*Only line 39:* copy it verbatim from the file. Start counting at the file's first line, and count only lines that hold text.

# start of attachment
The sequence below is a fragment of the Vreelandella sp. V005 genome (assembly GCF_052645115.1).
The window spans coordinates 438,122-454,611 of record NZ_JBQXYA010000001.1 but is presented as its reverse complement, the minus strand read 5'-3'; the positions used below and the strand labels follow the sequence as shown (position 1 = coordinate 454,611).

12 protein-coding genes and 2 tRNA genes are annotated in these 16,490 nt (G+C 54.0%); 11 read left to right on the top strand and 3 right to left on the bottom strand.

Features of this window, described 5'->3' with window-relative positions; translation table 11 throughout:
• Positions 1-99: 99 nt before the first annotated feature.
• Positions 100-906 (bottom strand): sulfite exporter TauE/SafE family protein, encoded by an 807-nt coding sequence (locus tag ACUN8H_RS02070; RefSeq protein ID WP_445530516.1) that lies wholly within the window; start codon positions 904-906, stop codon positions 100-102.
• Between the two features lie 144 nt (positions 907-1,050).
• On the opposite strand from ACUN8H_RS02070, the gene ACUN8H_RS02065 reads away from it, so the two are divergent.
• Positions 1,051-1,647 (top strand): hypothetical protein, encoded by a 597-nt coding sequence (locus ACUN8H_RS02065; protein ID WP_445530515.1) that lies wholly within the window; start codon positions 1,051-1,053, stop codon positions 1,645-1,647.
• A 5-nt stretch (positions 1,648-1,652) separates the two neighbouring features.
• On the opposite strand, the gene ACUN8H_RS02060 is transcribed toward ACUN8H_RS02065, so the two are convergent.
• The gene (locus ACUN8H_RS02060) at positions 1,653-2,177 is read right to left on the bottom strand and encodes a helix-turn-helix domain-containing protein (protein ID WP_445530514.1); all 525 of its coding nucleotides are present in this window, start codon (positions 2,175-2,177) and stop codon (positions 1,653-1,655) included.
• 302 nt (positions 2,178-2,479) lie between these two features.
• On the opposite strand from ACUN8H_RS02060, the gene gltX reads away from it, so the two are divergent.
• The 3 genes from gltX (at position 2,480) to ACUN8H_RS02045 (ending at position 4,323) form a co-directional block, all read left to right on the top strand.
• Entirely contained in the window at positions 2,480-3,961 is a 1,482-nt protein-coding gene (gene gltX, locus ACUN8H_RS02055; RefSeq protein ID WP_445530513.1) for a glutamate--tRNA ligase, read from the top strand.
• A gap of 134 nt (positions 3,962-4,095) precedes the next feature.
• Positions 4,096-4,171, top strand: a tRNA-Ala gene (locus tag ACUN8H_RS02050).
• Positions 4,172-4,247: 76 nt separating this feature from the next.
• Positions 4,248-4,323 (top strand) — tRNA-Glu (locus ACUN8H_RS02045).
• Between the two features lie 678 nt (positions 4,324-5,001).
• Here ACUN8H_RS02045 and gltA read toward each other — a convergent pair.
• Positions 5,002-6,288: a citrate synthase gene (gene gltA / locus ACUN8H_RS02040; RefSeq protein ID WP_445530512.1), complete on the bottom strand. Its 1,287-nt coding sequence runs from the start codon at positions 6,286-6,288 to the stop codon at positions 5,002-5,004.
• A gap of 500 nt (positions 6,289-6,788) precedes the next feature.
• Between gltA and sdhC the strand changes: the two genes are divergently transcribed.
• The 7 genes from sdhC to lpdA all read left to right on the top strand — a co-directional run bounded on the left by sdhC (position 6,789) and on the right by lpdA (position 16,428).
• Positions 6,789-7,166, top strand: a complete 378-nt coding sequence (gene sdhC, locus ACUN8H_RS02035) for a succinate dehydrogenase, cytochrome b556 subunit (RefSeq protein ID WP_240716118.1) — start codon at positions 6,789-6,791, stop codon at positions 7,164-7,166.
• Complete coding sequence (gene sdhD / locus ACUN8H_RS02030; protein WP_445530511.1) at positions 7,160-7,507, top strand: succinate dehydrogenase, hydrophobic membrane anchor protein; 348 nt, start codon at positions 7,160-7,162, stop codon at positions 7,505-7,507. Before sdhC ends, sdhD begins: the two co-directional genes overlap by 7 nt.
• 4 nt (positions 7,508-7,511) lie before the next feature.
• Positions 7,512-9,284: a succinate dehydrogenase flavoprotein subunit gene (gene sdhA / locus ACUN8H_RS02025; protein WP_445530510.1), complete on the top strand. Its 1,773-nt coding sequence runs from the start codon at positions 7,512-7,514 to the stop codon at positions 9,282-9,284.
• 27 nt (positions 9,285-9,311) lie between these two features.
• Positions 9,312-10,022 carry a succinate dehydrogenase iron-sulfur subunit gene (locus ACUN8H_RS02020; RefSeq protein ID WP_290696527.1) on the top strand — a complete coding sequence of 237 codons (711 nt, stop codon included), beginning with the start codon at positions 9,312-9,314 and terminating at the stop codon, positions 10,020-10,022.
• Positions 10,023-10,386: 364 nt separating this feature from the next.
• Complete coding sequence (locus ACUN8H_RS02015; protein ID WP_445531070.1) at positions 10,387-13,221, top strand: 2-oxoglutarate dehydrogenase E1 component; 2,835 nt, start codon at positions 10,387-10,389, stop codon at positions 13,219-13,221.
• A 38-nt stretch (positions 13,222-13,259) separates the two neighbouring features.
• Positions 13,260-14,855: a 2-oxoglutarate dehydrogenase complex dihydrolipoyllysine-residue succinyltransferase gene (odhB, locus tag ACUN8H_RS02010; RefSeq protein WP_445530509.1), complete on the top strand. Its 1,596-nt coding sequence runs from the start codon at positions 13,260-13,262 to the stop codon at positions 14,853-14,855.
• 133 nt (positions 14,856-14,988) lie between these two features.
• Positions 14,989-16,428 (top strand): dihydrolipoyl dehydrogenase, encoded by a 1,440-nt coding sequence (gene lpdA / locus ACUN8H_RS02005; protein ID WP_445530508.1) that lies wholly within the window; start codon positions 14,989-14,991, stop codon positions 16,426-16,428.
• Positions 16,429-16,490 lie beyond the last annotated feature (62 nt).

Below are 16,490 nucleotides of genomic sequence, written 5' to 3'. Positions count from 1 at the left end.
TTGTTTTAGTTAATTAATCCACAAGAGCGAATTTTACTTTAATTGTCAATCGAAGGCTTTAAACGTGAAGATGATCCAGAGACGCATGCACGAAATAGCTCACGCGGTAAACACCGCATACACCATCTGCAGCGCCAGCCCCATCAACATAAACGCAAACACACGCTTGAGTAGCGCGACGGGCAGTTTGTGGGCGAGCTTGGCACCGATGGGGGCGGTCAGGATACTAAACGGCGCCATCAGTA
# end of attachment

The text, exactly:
• Positions 16,429-16,490 lie beyond the last annotated feature (62 nt).